The answer may lie in a few key factors: increases in severe hail, population growth and increased population in hailstorm-prone regions. One might assume there would be a one-to-one correlation between the rate of increased hailstorms and hail payouts, but this is not the case. Insurance payouts have grown exponentially faster than incidents of severe hailstorms. 

Increasing Frequency of Severe Hailstorms 
The first potential cause of high payouts is the increasing frequency of severe hailstorms. Aon reports that since 1990 instances of large hail have risen at a rate of roughly 2% per year

The Science Daily reports that “[h]ail severity will increase in most regions of the world . . . .” They state that incidents will decrease, but the size of hail will grow, leading to more severe damage. 

But increased frequency isn’t the only reason for heightened insurance costs. After all, the rate of payouts is rising much higher than the rate of increased storms. 

Increased Population in Hailstorm-Prone Regions 
While instances of hailstorms have risen, they have not grown at the same soaring rate as payouts. Aon’s report suggests this may be related to changes in population size and migration.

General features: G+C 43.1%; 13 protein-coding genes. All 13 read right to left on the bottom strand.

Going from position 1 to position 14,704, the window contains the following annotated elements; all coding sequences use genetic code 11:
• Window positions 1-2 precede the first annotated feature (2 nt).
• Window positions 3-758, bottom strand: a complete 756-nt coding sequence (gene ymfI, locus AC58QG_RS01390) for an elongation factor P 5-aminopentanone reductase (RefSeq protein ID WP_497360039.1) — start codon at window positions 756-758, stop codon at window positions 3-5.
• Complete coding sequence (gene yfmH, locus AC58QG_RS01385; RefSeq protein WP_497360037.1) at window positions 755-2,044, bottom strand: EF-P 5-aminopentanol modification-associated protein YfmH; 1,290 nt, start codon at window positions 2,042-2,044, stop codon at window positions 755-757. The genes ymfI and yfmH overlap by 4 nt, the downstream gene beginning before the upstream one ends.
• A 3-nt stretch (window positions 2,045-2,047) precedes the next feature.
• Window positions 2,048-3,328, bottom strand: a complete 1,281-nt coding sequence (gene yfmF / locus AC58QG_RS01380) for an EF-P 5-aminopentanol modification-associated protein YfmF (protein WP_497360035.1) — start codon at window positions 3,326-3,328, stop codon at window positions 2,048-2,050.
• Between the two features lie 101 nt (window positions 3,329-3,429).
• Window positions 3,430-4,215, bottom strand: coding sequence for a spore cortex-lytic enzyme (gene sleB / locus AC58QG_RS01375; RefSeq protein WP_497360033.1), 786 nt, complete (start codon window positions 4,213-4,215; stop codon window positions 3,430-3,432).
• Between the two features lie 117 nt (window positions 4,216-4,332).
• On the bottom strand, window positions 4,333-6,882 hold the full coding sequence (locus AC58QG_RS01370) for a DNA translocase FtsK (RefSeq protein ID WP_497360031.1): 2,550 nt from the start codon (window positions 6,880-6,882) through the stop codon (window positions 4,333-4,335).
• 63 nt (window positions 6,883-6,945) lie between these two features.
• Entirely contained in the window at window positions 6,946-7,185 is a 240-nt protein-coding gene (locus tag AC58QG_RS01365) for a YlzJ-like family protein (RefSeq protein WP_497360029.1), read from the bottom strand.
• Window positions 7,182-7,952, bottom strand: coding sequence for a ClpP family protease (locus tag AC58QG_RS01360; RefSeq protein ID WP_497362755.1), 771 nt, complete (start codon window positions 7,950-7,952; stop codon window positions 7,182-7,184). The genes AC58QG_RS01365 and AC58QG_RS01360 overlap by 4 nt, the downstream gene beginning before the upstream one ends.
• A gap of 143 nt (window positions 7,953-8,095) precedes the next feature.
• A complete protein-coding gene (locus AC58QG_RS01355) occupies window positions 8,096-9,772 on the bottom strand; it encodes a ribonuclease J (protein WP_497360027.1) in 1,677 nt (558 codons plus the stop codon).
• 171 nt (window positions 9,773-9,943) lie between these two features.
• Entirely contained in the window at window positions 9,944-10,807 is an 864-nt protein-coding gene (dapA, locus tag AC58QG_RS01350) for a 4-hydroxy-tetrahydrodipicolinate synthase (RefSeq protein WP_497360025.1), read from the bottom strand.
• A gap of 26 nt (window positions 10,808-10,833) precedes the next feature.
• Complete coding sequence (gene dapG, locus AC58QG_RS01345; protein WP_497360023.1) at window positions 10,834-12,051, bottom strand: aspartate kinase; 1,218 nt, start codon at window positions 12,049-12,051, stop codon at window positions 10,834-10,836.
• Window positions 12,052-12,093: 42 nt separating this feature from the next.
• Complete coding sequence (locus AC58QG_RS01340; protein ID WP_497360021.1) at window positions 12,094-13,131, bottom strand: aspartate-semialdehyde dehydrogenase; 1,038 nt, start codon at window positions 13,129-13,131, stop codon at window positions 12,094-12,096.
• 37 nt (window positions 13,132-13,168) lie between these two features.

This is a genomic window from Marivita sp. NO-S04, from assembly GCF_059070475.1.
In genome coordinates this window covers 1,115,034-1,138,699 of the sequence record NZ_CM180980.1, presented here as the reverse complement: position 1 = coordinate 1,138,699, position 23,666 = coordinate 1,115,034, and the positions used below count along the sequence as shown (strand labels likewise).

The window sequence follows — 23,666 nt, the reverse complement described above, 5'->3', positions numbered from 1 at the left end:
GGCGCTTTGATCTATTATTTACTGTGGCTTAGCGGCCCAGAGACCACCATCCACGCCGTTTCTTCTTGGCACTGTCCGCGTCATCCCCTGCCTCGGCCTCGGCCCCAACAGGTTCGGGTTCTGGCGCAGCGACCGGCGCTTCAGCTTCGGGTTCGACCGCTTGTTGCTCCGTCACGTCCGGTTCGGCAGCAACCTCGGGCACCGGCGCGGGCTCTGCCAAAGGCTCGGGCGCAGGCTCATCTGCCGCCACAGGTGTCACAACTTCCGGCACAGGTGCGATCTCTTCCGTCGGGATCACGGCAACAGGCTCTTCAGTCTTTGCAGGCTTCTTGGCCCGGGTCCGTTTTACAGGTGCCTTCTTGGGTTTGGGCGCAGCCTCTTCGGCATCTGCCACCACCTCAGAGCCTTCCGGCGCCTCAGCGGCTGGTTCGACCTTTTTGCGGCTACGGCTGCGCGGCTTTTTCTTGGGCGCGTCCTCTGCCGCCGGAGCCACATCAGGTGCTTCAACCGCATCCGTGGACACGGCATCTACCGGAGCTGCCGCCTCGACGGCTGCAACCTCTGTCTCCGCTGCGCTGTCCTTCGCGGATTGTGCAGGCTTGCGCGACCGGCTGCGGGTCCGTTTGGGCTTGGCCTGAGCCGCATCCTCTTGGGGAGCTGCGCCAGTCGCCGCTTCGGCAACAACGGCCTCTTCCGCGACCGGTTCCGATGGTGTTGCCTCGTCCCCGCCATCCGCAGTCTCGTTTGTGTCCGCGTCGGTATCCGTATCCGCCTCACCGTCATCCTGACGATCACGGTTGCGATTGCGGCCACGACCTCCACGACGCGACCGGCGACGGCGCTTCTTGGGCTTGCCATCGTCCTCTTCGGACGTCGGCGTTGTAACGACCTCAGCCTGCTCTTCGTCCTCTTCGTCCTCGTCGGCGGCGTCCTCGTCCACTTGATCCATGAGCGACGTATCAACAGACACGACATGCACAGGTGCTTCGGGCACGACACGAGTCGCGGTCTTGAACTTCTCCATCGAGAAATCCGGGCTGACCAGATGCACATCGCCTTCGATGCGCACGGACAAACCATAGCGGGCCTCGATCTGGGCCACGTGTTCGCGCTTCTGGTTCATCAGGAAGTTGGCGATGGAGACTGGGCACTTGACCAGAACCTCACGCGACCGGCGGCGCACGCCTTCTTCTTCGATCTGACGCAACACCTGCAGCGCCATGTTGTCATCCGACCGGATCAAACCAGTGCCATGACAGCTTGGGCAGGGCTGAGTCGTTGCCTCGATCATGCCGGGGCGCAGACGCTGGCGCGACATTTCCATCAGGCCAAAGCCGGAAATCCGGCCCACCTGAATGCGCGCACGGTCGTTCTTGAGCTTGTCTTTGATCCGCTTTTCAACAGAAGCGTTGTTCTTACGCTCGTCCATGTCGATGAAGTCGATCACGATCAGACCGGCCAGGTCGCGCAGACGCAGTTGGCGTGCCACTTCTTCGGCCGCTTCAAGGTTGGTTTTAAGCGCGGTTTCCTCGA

The World Bank cites that in 1960 approximately 66% of the world’s population resided in rural settings. In 2020 the percentage decreased to roughly 44%. 

Most would assume this change was a direct one, in which people moved from rural areas to cities. However, a 2014 study by Stephen M. Strader and Walker S. Ashley posited that this change was more of an “expanding bulls-eye”, where population grows not just in cities, but also in surrounding urban metro areas

With the world moving into an “expanded bulls-eye” pattern, more of the world’s population now resides in areas that are prone to extreme weather. They write, “[t]he expanding bulls-eye helps to explain the amplification in disaster frequency and magnitude throughout time.“